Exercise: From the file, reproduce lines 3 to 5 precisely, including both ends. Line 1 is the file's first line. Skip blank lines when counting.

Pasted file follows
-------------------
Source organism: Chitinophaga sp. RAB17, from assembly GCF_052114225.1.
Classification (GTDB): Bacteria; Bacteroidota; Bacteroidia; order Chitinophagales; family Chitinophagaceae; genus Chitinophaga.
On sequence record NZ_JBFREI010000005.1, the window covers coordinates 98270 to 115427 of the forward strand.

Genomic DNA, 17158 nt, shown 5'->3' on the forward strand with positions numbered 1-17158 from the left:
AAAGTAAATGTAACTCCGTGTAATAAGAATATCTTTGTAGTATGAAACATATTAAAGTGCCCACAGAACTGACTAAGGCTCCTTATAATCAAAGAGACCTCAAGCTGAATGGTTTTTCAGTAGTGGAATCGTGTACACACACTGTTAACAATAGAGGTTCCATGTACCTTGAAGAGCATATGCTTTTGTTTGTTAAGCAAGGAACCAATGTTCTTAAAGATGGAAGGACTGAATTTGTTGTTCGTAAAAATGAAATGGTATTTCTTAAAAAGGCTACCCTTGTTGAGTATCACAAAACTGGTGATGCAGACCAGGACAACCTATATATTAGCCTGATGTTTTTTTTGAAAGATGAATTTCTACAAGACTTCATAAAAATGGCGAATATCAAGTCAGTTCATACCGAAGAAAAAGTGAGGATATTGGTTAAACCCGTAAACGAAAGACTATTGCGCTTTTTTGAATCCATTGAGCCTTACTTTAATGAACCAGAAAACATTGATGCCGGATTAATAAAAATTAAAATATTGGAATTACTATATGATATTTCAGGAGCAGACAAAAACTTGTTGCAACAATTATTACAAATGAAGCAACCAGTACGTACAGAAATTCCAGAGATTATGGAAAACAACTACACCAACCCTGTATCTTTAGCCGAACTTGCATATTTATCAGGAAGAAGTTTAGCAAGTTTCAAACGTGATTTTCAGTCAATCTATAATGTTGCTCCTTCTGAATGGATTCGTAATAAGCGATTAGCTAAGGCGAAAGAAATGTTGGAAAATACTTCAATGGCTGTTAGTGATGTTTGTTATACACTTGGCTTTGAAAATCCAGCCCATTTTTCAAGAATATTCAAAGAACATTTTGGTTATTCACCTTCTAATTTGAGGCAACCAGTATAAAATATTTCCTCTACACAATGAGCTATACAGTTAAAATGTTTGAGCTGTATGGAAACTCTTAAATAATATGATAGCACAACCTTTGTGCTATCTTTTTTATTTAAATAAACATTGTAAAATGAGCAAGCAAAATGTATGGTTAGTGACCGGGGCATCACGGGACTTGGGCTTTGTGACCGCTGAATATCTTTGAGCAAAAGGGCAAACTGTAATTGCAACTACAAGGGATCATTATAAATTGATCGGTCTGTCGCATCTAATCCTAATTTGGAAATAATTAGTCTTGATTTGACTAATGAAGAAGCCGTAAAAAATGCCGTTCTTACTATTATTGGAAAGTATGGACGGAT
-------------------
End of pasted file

On sequence record NZ_JBFREI010000005.1, the window covers coordinates 98270 to 115427 of the forward strand.

Genomic DNA, 17158 nt, shown 5'->3' on the forward strand with positions numbered 1-17158 from the left:
AAAGTAAATGTAACTCCGTGTAATAAGAATATCTTTGTAGTATGAAACATATTAAAGTGCCCACAGAACTGACTAAGGCTCCTTATAATCAAAGAGACCTCAAGCTGAATGGTTTTTCAGTAGTGGAATCGTGTACACACACTGTTAACAATAGAGGTTCCATGTACCTTGAAGAGCATATGCTTTTGTTTGTTAAGCAAGGAACCAATGTTCTTAAAGATGGAAGGACTGAATTTGTTGTTCGTAAAAATGAAATGGTATTTCTTAAAAAGGCTACCCTTGTTGAGTATCACAAAACTGGTGATGCAGACCAGGACAACCTATATATTAGCCTGATGTTTTTTTTGAAAGATGAATTTCTACAAGACTTCATAAAAATGGCGAATATCAAGTCAGTTCATACCGAAGAAAAAGTGAGGATATTGGTTAAACCCGTAAACGAAAGACTATTGCGCTTTTTTGAATCCATTGAGCCTTACTTTAATGAACCAGAAAACATTGATGCCGGATTAATAAAAATTAAAATATTGGAATTACTATATGATATTTCAGGAGCAGACAAAAACTTGTTGCAACAATTATTACAAATGAAGCAACCAGTACGTACAGAAATTCCAGAGATTATGGAAAACAACTACACCAACCCTGTATCTTTAGCCGAACTTGCATATTTATCAGGAAGAAGTTTAGCAAGTTTCAAACGTGATTTTCAGTCAATCTATAATGTTGCTCCTTCTGAATGGATTCGTAATAAGCGATTAGCTAAGGCGAAAGAAATGTTGGAAAATACTTCAATGGCTGTTAGTGATGTTTGTTATACACTTGGCTTTGAAAATCCAGCCCATTTTTCAAGAATATTCAAAGAACATTTTGGTTATTCACCTTCTAATTTGAGGCAACCAGTATAAAATATTTCCTCTACACAATGAGCTATACAGTTAAAATGTTTGAGCTGTATGGAAACTCTTAAATAATATGATAGCACAACCTTTGTGCTATCTTTTTTATTTAAATAAACATTGTAAAATGAGCAAGCAAAATGTATGGTTAGTGACCGGGGCATCACGGGACTTGGGCTTTGTGACCGCTGAATATCTTTGAGCAAAAGGGCAAACTGTAATTGCAACTACAAGGGATCATTATAAATTGATCGGTCTGTCGCATCTAATCCTAATTTGGAAATAATTAGTCTTGATTTGACTAATGAAGAAGCCGTAAAAAATGCCGTTCTTACTATTATTGGAAAGTATGGACGGAT